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February 19, 1788 – Fishkill, NY



vanwyckhomestead-270x180In 1788, Fishkill, New York, was a well known and important city, having once served as the Capitol of New York State. It was also the home of the largest supply depot of the Continental Army. And Fishkill had its own newspaper, The New York Packet, later known as Louden’s New York Packet.

It was this newspaper, on Tuesday, February 19, 1788, that published another in a series of essays which were rapidly taking the country by storm. The essays were anonymous and while there was much speculation as to the authorship, only four or five people (not counting the writers themselves) in the entire nation could say with any certainty that they knew who the author – or authors – was. Even George Washington pretended to not know as he praised the essays and proclaimed, “Who is the author?” He had been directly told by the authors that they were, in fact, the authors. Read the rest of this entry

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Musings After Listening to the News of the Day

Editors Note: Dave was eating lunch after Physical Therapy and getting ready to head to the studio to record Constitution Thursday – New Hampshire, when he heard a popular Chat Show Host, Rush Limbaugh, describe the divide in the nation today by using the phrase, “the country folks and the Party Elites.” Perhaps it was just a coincidence, but this is the very heart of the divide that Constitution Thursday has been looking at for the past few episodes. In New Hampshire the divide will find its apex in both the degree of division AND in the rigging of the vote.  Dave wrote these thoughts after while he finished his lunch, a Chicken Tostada Salad.

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Each and every day now, some pundit or observer somewhere tells me that “We Americans have never been more divided.”

There’s nothing like a little hyperbole to get the argumentative juices flowing. Every time I hear this statement made as an unarguable fact, I am forced to shake my head for two reasons.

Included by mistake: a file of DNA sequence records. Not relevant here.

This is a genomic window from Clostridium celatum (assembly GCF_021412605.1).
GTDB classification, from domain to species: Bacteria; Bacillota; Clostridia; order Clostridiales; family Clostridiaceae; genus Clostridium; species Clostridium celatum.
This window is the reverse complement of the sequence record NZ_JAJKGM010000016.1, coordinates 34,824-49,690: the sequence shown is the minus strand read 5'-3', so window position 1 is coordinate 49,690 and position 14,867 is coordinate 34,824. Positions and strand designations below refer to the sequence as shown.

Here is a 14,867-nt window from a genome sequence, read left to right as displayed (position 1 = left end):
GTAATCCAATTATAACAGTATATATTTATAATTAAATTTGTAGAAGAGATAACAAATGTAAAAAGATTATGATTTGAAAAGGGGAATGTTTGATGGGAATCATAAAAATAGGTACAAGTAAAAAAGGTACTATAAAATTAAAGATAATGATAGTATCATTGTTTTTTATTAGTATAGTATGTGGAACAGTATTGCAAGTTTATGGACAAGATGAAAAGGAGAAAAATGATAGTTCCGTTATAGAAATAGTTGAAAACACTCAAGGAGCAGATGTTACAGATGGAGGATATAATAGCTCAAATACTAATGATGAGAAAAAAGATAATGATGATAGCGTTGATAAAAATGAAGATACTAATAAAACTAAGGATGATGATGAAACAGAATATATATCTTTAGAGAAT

First, it isn’t true.

Any reasonable student of history knows that on at least two (and probably more) occasions, this nation was far more deeply divided. In the summer of 1788, the nation was almost not created when the debates on ratification split the Nation into two distinct partisan groups. And no, I am not talking about Federalists and Anti-Federalists. The deepest divide was between the “country” and the “mercantile elites.” As I have talked about in the episode of South Carolina, Massachusetts and (when they post) New Hampshire and Rhode Island, this was no “frank, bordering on direct” discussion. At one point, a 1000 Man Militia unit was dispatched to break up a group of the other side meeting to talk about their goals.

We talk today about “rigging elections.” Really? I realize that I am in the minority here, but Hillary Clinton did not “rig” the Primaries. In fact, the Super Delegate system worked EXACTLY as it was intended to work post the 1968 nomination when Hubert Humphrey was nominated even though he did not win a single Primary. The Democrat Party put into place a system to protect its interests, which include, making sure that a fellow who is NOT a Democrat doesn’t waltz in and “steal” the nomination from a loyal Party person. Did Hillary use the rules to her advantage? Yep. Did she “rig” it?” No. She wasn’t around the Party in 1968 (nor was Bernie Sanders) after which the Democrats came up with this system to protect their interests.

Donald Trump claims that the General Election will be rigged against him to anyone who will listen. Has he offered any proof of this alleged “rigging?” Will there be anomalies (like more votes for a candidate than there are people in a district)? Of course there will be. That’s been going on so long that it was the plot for a major motion picture staring a dead guy who used drugs. Is that “rigging” the election in the sense that Trump and others are talking about? Of course not.